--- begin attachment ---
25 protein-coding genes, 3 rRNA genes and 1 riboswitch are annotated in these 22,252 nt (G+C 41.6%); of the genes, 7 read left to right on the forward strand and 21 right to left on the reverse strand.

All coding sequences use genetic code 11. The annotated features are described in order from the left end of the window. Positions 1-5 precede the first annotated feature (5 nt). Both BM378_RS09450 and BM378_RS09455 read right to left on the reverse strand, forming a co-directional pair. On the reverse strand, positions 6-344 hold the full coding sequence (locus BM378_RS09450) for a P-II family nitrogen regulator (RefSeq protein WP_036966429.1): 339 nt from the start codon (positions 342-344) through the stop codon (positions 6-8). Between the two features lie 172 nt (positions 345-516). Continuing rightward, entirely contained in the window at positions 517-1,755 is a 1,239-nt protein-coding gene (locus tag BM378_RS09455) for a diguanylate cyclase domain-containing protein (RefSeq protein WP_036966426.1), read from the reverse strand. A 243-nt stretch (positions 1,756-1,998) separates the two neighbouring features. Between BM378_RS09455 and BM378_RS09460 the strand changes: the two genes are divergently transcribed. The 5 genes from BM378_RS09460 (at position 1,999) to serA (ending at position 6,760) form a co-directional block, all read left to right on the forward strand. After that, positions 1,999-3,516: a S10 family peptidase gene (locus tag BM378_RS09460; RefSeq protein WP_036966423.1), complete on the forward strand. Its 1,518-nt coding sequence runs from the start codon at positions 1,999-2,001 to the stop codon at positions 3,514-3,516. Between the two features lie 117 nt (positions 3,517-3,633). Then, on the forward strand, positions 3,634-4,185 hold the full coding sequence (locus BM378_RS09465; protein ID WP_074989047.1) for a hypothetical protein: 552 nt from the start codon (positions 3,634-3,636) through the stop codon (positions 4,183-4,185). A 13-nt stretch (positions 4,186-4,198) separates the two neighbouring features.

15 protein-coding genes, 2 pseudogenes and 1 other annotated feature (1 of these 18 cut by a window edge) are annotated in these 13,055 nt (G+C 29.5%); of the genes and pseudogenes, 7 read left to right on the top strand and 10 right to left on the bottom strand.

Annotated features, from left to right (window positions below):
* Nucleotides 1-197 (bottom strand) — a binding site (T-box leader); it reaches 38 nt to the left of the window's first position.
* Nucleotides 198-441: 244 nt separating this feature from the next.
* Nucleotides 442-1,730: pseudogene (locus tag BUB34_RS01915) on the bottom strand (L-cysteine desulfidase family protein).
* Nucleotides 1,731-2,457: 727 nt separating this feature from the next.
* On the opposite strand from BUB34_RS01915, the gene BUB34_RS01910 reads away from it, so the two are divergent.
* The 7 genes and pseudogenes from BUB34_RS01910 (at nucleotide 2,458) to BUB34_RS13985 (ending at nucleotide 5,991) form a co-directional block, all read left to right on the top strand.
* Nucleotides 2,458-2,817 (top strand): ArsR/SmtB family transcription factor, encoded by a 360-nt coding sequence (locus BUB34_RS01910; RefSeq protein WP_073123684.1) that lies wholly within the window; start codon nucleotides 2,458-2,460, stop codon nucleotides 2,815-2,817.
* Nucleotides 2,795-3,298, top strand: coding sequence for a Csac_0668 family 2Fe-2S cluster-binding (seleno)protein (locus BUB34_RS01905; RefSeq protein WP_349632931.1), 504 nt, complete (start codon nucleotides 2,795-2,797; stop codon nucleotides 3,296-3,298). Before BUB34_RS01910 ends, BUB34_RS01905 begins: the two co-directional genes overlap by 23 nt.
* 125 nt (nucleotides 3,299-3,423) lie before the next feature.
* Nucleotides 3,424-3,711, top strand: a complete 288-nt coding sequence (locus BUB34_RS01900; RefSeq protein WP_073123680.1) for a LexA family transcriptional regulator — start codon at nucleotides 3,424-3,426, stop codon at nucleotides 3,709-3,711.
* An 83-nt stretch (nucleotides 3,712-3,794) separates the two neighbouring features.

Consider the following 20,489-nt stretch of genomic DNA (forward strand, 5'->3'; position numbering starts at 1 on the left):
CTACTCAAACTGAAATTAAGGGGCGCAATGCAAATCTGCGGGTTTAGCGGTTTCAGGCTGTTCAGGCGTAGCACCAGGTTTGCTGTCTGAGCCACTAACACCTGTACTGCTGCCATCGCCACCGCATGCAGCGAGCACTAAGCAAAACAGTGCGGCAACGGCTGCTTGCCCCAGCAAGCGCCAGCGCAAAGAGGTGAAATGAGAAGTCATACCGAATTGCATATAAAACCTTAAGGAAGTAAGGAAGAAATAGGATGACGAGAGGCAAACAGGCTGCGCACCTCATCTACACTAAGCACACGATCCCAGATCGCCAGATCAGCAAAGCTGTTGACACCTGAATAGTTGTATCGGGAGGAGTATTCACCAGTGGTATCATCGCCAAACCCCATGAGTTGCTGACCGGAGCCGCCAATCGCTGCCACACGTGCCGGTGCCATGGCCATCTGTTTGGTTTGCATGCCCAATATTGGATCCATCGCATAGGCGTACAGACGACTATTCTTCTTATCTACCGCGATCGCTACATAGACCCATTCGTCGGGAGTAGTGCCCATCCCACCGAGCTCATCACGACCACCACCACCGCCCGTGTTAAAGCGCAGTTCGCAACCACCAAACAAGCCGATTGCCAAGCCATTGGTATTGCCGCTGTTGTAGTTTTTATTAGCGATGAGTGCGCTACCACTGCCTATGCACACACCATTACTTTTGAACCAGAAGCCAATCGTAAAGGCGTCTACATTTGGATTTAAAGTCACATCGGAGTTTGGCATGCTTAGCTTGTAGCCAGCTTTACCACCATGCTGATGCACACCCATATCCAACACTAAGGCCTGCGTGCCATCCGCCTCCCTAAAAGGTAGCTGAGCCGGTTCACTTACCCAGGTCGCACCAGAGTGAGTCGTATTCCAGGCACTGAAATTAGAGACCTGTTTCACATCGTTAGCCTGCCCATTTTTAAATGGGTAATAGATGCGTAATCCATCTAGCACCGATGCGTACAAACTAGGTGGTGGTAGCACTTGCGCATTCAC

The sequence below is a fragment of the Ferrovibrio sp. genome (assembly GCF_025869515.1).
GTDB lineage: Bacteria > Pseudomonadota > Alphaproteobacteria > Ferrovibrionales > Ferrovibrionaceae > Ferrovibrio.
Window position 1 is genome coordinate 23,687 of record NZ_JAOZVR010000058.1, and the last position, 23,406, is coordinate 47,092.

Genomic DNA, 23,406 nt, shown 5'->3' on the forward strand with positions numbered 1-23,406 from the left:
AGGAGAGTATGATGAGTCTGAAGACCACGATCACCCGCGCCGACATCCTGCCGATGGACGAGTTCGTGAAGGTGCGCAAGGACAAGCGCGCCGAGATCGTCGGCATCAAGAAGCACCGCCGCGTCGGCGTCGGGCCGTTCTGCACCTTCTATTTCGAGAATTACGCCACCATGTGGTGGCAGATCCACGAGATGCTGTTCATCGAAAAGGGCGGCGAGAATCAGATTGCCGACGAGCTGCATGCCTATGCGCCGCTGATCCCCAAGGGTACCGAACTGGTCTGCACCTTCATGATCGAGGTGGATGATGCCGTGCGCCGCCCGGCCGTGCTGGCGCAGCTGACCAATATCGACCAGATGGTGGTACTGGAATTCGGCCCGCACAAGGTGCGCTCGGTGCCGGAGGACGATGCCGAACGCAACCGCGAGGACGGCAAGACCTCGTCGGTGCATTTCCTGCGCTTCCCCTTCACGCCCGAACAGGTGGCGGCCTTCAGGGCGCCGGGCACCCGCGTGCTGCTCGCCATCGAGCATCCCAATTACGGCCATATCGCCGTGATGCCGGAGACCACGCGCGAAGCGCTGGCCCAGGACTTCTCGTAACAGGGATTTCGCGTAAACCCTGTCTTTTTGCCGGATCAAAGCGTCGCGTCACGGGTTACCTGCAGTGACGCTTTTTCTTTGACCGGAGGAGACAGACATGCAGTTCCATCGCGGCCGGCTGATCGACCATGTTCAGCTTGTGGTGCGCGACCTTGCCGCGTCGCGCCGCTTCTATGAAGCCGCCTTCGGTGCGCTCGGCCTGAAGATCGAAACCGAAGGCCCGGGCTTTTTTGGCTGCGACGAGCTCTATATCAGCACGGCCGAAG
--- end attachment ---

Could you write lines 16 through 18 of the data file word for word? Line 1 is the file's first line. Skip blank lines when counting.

Consider the following 20,489-nt stretch of genomic DNA (forward strand, 5'->3'; position numbering starts at 1 on the left):
CTACTCAAACTGAAATTAAGGGGCGCAATGCAAATCTGCGGGTTTAGCGGTTTCAGGCTGTTCAGGCGTAGCACCAGGTTTGCTGTCTGAGCCACTAACACCTGTACTGCTGCCATCGCCACCGCATGCAGCGAGCACTAAGCAAAACAGTGCGGCAACGGCTGCTTGCCCCAGCAAGCGCCAGCGCAAAGAGGTGAAATGAGAAGTCATACCGAATTGCATATAAAACCTTAAGGAAGTAAGGAAGAAATAGGATGACGAGAGGCAAACAGGCTGCGCACCTCATCTACACTAAGCACACGATCCCAGATCGCCAGATCAGCAAAGCTGTTGACACCTGAATAGTTGTATCGGGAGGAGTATTCACCAGTGGTATCATCGCCAAACCCCATGAGTTGCTGACCGGAGCCGCCAATCGCTGCCACACGTGCCGGTGCCATGGCCATCTGTTTGGTTTGCATGCCCAATATTGGATCCATCGCATAGGCGTACAGACGACTATTCTTCTTATCTACCGCGATCGCTACATAGACCCATTCGTCGGGAGTAGTGCCCATCCCACCGAGCTCATCACGACCACCACCACCGCCCGTGTTAAAGCGCAGTTCGCAACCACCAAACAAGCCGATTGCCAAGCCATTGGTATTGCCGCTGTTGTAGTTTTTATTAGCGATGAGTGCGCTACCACTGCCTATGCACACACCATTACTTTTGAACCAGAAGCCAATCGTAAAGGCGTCTACATTTGGATTTAAAGTCACATCGGAGTTTGGCATGCTTAGCTTGTAGCCAGCTTTACCACCATGCTGATGCACACCCATATCCAACACTAAGGCCTGCGTGCCATCCGCCTCCCTAAAAGGTAGCTGAGCCGGTTCACTTACCCAGGTCGCACCAGAGTGAGTCGTATTCCAGGCACTGAAATTAGAGACCTGTTTCACATCGTTAGCCTGCCCATTTTTAAATGGGTAATAGATGCGTAATCCATCTAGCACCGATGCGTACAAACTAGGTGGTGGTAGCACTTGCGCATTCAC

The sequence below is a fragment of the Ferrovibrio sp. genome (assembly GCF_025869515.1).